Abstract Effect systems are used to statically reason about the effects an expression may have when evaluated. In the literature, such effects include various behaviours as diverse as memory accesses and exception throwing. Here we present CallƐ, an object-oriented language that takes a flexible approach where effects are just method calls: this works well because ordinary methods often model things like I/O operations, access to global state, or primitive language operations such as thread creation. CallƐ supports both flexible and fine-grained control over such behaviour, in a way designed to minimise the complexity of annotations.
Abstract CallƐ’s effect system can be used to prevent OO code from performing privileged operations, such as querying a database, modifying GUI widgets, exiting the program, or performing network communication. It can also be used to ensure determinism, by preventing methods from (indirectly) calling non-deterministic primitives like random number generation or file reading.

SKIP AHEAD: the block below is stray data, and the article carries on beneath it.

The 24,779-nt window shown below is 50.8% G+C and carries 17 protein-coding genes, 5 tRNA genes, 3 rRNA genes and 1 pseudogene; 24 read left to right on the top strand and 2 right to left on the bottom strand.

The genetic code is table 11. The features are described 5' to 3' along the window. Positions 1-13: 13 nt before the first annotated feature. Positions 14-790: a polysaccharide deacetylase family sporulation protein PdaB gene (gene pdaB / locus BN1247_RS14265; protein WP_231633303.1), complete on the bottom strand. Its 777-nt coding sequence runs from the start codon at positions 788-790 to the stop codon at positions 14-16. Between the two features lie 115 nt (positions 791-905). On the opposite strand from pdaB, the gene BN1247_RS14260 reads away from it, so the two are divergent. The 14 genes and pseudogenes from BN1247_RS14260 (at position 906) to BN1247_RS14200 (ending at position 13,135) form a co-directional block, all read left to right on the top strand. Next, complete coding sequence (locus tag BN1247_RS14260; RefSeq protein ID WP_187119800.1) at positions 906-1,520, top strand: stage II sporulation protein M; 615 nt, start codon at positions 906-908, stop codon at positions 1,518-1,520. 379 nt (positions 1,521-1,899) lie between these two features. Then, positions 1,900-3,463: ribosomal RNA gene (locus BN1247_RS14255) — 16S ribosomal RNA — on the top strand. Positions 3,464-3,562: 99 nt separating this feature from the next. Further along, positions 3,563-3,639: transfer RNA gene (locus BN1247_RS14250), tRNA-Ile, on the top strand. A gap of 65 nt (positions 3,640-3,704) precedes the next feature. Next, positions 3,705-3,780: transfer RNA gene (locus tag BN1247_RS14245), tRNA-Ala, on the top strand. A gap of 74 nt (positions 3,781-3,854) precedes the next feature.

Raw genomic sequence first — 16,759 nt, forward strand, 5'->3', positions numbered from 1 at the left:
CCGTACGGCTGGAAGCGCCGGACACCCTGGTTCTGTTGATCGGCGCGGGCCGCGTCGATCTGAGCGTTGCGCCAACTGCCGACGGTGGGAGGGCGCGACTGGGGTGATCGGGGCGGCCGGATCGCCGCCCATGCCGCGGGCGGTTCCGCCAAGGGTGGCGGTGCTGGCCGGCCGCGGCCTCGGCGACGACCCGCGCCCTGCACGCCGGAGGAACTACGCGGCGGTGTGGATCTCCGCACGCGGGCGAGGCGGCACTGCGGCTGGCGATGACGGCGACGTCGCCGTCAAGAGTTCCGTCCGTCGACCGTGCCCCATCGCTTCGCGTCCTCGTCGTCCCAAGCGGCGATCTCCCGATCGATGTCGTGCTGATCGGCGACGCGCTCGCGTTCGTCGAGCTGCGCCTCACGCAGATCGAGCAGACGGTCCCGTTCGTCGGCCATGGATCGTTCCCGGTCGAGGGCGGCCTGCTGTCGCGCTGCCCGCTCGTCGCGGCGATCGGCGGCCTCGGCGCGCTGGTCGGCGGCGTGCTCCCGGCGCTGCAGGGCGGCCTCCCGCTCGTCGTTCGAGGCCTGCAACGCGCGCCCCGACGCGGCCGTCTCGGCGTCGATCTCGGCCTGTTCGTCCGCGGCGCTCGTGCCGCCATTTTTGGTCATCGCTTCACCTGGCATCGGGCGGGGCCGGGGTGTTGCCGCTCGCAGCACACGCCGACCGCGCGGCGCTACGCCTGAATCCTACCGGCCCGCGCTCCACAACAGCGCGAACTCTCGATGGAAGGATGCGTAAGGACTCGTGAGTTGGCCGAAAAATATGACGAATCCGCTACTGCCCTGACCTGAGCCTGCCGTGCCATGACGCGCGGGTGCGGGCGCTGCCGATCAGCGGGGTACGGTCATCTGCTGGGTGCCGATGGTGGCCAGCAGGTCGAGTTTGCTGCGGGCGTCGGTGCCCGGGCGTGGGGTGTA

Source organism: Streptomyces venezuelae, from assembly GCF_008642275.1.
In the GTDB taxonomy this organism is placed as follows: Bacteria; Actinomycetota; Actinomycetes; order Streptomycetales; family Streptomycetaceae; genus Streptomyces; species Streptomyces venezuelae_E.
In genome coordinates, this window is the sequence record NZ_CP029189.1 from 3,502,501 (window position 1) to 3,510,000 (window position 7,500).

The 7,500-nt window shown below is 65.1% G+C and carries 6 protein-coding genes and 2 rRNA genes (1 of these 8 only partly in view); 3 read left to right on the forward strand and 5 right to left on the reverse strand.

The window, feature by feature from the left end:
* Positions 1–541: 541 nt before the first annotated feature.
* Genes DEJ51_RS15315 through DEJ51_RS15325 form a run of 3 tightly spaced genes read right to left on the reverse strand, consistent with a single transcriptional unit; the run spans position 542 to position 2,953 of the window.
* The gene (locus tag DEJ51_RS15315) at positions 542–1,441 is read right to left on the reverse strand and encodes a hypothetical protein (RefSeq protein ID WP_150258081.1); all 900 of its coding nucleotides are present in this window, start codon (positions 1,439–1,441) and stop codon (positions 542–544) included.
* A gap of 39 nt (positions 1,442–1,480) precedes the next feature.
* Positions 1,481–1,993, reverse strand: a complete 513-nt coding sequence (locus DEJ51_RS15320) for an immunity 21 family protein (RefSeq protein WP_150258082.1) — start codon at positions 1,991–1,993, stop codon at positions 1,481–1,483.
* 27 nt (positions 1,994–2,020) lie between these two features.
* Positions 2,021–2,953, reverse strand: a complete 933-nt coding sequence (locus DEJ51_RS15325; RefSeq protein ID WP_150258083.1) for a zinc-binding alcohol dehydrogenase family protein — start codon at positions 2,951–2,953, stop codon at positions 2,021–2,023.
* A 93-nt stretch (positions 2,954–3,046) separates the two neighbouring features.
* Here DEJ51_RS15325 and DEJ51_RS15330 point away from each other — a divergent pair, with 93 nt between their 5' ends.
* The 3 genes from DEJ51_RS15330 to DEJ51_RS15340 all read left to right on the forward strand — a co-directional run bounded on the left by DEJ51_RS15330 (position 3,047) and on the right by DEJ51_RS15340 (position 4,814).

Wed 23 Oct Times are displayed in time zone: Beirut change
|11:00 - 11:30|
|Deployable Probabilistic Programming|
|11:30 - 12:00|
|An Approach for Persistent Time-Varying Values|
|12:00 - 12:30|
|CallƐ: An Effect System for Method Calls|